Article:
A few weeks ago, my wife and I were talking about retirement, about what we thought that looked like.. You know the old retired guys with the wood shop in the garage? I want that, but instead of a lathe, I want a letterpress machine; instead of a table saw, I want an exposure unit for screenprinting.

I thought of retiring not as a writer , but a printmaker.

* * *

Right now, I don’t necessarily want kids. They seem like a lot of work and energy, and I have a lot of energy I’d rather put elsewhere. More recently, my wife has started warming up to the idea of having them, and I couldn’t ignore the slump in her shoulders and her quiet disappointment when I said I hadn’t.

I don’t know if it was reassuring to her when I said things can change. Next month I turn 30. When I think of how much things have changed in my life in the last 12 years, there’s no way I can say with absolutely certainty who I’ll be in the next 12.

Six years ago, my brother didn’t want kids either. He was married to a lady who couldn’t have kids due to an ovarian condition, and he was perfectly happy with that. When our mom died, he was struck by the idea of legacy. A few months later, he called me to let me know he was getting divorced. A few months after that, he called me to let me know he was expecting a child with his new girlfriend. His voice came fast and glad.

* * *

You have to treat this Craig right. My first finger of the stuff, I went bush league and trickled in a few drips of water. It left me less than thrilled. It killed any caramel I might’ve tasted otherwise and left me with something that had all the complexities of an oak board.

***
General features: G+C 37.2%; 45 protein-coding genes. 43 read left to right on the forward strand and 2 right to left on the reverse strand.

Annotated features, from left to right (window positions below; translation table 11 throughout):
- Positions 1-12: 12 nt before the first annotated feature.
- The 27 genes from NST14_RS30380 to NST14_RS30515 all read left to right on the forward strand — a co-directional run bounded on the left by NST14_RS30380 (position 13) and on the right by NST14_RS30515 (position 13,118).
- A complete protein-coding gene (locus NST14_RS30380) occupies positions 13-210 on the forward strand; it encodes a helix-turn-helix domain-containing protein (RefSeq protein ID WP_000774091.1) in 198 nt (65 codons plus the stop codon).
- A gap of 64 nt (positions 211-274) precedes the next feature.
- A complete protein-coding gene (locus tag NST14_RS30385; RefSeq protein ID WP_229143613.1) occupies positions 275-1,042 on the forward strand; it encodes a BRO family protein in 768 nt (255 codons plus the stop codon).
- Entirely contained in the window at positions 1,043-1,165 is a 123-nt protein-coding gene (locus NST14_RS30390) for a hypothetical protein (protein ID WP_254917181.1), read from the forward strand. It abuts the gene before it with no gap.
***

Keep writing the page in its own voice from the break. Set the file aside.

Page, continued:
Don’t do that.

Drink it neat, no water. Pour it, let it get some air under it for a few minutes. Tip it in your face. Get your nose in there.

You’re going to smell memories of freshly cut wood in your dad’s workshop. There are the standard whiffs in here — caramel and oak and vanilla — but there are also campfire ashes and your grandpa’s aftershave. You’re going to smell how much can change in 18 years.

Sip. You’re going to taste the sweetness at first, let your guard down, and then you’re gonna get tongue-punched by an oak barrel. Don’t say I didn’t warn you.

* * *

After my mom died, I stopped using words like “forever” and “never” and “always.” I’ve only recently gotten more comfortable with them again, though I still don’t necessarily believe those words have a place in this world. How can they? How can anyone live that sense of certainty?

Hell, there’s no way I can say with absolute certainty who I’ll be in the next year. I never once since I was 18 thought that I’d go almost a year without writing, but here I am 12 years later, struggling to keep up with even a monthly bourbon column.

But what’s the use of fighting who you want to become? I turn thirty next month. If I’m lucky, I’ll retire around 65-70, which means I haven’t even lived half my life until retirement.

There’s a good chance I’ll have kids by then. There’s a good chance I’ll have learned to love writing again, but maybe not. Maybe I’ll still love lettering and retire as a printmaker, or maybe I’ll have started and quit dozens of other pet projects and hobbies.

There’s a good chance I’ll be okay with that—even happy, even joyous. 


image: Christopher Newgent